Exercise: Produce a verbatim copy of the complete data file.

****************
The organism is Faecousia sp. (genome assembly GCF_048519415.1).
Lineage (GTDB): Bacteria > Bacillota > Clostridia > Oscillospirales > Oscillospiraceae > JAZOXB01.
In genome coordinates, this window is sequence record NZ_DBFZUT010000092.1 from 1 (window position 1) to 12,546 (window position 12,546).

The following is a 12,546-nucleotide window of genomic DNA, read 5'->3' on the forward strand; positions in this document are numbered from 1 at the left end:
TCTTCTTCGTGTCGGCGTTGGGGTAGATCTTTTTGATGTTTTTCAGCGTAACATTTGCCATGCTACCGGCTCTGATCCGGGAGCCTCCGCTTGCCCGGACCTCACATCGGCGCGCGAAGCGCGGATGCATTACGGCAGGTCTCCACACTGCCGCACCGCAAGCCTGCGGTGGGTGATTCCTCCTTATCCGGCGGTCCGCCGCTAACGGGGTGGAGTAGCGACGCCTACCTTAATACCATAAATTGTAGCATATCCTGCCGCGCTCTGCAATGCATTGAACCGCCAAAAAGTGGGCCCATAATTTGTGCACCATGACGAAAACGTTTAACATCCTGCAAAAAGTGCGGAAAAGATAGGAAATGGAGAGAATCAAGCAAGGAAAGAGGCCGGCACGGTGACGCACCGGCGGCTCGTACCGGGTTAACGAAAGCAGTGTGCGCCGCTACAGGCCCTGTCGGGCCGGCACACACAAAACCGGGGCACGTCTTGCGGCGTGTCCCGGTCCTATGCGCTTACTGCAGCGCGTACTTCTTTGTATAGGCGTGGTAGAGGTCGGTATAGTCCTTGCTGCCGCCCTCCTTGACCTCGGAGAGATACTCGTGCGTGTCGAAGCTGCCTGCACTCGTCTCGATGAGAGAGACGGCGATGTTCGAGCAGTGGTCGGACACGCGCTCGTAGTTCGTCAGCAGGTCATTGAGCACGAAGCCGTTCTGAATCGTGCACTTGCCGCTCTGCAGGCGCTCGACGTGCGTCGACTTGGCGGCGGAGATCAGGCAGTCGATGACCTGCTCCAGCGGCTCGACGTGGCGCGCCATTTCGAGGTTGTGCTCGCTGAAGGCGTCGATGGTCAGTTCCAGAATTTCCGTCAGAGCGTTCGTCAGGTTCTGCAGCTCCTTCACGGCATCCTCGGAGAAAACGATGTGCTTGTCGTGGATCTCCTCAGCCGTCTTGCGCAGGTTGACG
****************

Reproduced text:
The organism is Faecousia sp. (genome assembly GCF_048519415.1).
Lineage (GTDB): Bacteria > Bacillota > Clostridia > Oscillospirales > Oscillospiraceae > JAZOXB01.
In genome coordinates, this window is sequence record NZ_DBFZUT010000092.1 from 1 (window position 1) to 12,546 (window position 12,546).

The following is a 12,546-nucleotide window of genomic DNA, read 5'->3' on the forward strand; positions in this document are numbered from 1 at the left end:
TCTTCTTCGTGTCGGCGTTGGGGTAGATCTTTTTGATGTTTTTCAGCGTAACATTTGCCATGCTACCGGCTCTGATCCGGGAGCCTCCGCTTGCCCGGACCTCACATCGGCGCGCGAAGCGCGGATGCATTACGGCAGGTCTCCACACTGCCGCACCGCAAGCCTGCGGTGGGTGATTCCTCCTTATCCGGCGGTCCGCCGCTAACGGGGTGGAGTAGCGACGCCTACCTTAATACCATAAATTGTAGCATATCCTGCCGCGCTCTGCAATGCATTGAACCGCCAAAAAGTGGGCCCATAATTTGTGCACCATGACGAAAACGTTTAACATCCTGCAAAAAGTGCGGAAAAGATAGGAAATGGAGAGAATCAAGCAAGGAAAGAGGCCGGCACGGTGACGCACCGGCGGCTCGTACCGGGTTAACGAAAGCAGTGTGCGCCGCTACAGGCCCTGTCGGGCCGGCACACACAAAACCGGGGCACGTCTTGCGGCGTGTCCCGGTCCTATGCGCTTACTGCAGCGCGTACTTCTTTGTATAGGCGTGGTAGAGGTCGGTATAGTCCTTGCTGCCGCCCTCCTTGACCTCGGAGAGATACTCGTGCGTGTCGAAGCTGCCTGCACTCGTCTCGATGAGAGAGACGGCGATGTTCGAGCAGTGGTCGGACACGCGCTCGTAGTTCGTCAGCAGGTCATTGAGCACGAAGCCGTTCTGAATCGTGCACTTGCCGCTCTGCAGGCGCTCGACGTGCGTCGACTTGGCGGCGGAGATCAGGCAGTCGATGACCTGCTCCAGCGGCTCGACGTGGCGCGCCATTTCGAGGTTGTGCTCGCTGAAGGCGTCGATGGTCAGTTCCAGAATTTCCGTCAGAGCGTTCGTCAGGTTCTGCAGCTCCTTCACGGCATCCTCGGAGAAAACGATGTGCTTGTCGTGGATCTCCTCAGCCGTCTTGCGCAGGTTGACG